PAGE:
The Miami Valley experienced a mix of snow and cold in January nearly unmatched in the past 60-plus years.
Through Thursday, the area saw the fourth-most snow (21.2 inches) and sixth-coldest average low temperature (10.8 degrees) in any month since 1948, when records began at Dayton International Airport. The month’s final day lurched into the 30s on Friday, but that wasn’t much relief for residents who experienced nine days of temperatures below zero and and average high temperature below the freezing point of 32 degrees (31.1) in the month’s first 30 days.
The weather drained school calamity days, taxed electrical systems and sent repair industry employees scrambling to fix cars, pipes and structures affected by the cold and snowy mix.
“It was a month of everything coming together,” said Storm Center 7 meteorologist McCall Vrydaghs.
The month’s weather included:
- At least nine days with temperatures below zero for just the third time in the past 794 months.
- At least a trace of snow on 18 of the month’s 31 days.
- Temperature averages lower than the 30-year normal on 21 days.
- A low of -13 degrees on Jan. 28, just the 25th day of the past 24,119 with a low temperature that cold.
- A high of 5.2 inches of snow on Jan. 2, a daily level reached 38 times in the previous 66 years.
- A 64-degree difference between the highest high (51 degrees on Jan. 11) and the lowest low (minus-13 on Jan. 28).
The continuing severe winter weather sent residents searching for comparable months. It was colder in January 1977, when the average temperature for the month was 11.5 degrees and the average low temperature was 2.8 degrees. There was just one day that month with a temperature above freezing, and that was by a single degree.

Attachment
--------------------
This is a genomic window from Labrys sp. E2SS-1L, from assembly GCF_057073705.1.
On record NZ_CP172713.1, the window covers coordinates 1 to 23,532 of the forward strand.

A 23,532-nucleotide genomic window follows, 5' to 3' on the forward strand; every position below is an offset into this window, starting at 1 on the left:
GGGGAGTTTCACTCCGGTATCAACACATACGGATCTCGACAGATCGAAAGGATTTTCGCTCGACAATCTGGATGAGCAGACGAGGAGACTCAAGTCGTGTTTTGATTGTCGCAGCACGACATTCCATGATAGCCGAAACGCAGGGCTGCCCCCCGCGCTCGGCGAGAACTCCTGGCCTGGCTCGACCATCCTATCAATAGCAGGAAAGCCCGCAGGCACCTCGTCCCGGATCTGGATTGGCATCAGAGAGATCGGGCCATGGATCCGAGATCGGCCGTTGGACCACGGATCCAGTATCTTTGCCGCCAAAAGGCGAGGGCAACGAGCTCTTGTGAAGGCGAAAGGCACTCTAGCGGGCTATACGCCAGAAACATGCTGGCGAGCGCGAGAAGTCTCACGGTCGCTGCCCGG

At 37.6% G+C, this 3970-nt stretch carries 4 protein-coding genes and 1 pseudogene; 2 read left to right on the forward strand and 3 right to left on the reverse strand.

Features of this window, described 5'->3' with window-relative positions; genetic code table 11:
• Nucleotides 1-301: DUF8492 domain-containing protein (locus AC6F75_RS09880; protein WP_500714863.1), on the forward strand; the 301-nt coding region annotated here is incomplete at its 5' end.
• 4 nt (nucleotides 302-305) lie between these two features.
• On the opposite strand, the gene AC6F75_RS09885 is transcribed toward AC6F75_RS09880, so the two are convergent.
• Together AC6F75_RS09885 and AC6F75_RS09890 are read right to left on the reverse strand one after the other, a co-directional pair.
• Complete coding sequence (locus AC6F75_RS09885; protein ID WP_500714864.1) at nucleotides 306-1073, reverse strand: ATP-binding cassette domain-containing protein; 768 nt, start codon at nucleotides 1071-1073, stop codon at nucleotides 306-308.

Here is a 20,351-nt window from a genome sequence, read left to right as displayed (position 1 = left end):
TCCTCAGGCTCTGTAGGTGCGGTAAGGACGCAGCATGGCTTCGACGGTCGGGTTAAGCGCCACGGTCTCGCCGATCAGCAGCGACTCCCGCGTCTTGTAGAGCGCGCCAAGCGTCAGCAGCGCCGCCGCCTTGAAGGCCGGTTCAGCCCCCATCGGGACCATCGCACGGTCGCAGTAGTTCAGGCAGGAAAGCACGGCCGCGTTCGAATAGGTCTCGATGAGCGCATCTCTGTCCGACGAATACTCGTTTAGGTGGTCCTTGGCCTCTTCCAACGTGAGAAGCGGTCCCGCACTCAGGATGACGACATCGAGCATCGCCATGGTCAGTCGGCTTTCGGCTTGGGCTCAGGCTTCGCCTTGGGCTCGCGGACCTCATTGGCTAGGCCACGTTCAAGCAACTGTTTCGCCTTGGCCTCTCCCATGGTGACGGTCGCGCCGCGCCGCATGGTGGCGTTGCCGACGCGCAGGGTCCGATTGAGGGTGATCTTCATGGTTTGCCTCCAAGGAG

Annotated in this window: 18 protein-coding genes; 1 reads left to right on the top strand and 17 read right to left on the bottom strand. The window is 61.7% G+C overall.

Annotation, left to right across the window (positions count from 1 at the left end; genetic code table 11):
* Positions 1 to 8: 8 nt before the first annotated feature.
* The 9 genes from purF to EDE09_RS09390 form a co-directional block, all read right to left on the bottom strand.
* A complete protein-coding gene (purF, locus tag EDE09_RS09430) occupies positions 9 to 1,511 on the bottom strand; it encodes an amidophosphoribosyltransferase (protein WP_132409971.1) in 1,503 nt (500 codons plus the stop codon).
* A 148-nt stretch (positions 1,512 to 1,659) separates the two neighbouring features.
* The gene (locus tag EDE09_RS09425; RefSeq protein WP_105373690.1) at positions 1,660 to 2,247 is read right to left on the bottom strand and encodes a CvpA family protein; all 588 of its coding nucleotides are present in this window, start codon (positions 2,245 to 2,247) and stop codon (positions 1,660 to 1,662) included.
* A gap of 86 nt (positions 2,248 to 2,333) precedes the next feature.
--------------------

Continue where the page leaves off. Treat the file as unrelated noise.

There also was more snow in January 1978, when 40 inches fell throughout the area. That included a 12.2-inch barrage on Jan. 26, still the highest single-day total in the past 66 years, referred to as the “Blizzard of ‘78.”
But those are the only months that had a similar mix of both snow and cold. At times during the month, the weather halted activities, caused Gov. John Kasich to support a one-time expansion of calamity days, worsened potholes, surged calls for help to AAA, and cost communities millions in road salts and street crews.
The first stretch of those cold temperatures, which saw lows of minus-10 and minus-9 on Jan. 6 and 7, was caused by a mesh of cold, dense air known as a “polar vortex.” That produced numerous problems, including two days of closures at Wright-Patterson Air Force Base, water main breaks, pipe bursts and other damage aided by wind gusts. The rest of the month saw regular departures from normal temperatures as well.
The upcoming forecast calls for milder weather today with more snow arriving on Tuesday. Beyond that, temperatures will likely return closer to the norm and snap out of the frustrating cold that has covered the Miami Valley.
“When you get out of a very cold pattern,” Vrydaghs said, “you get back to what would be the normal.”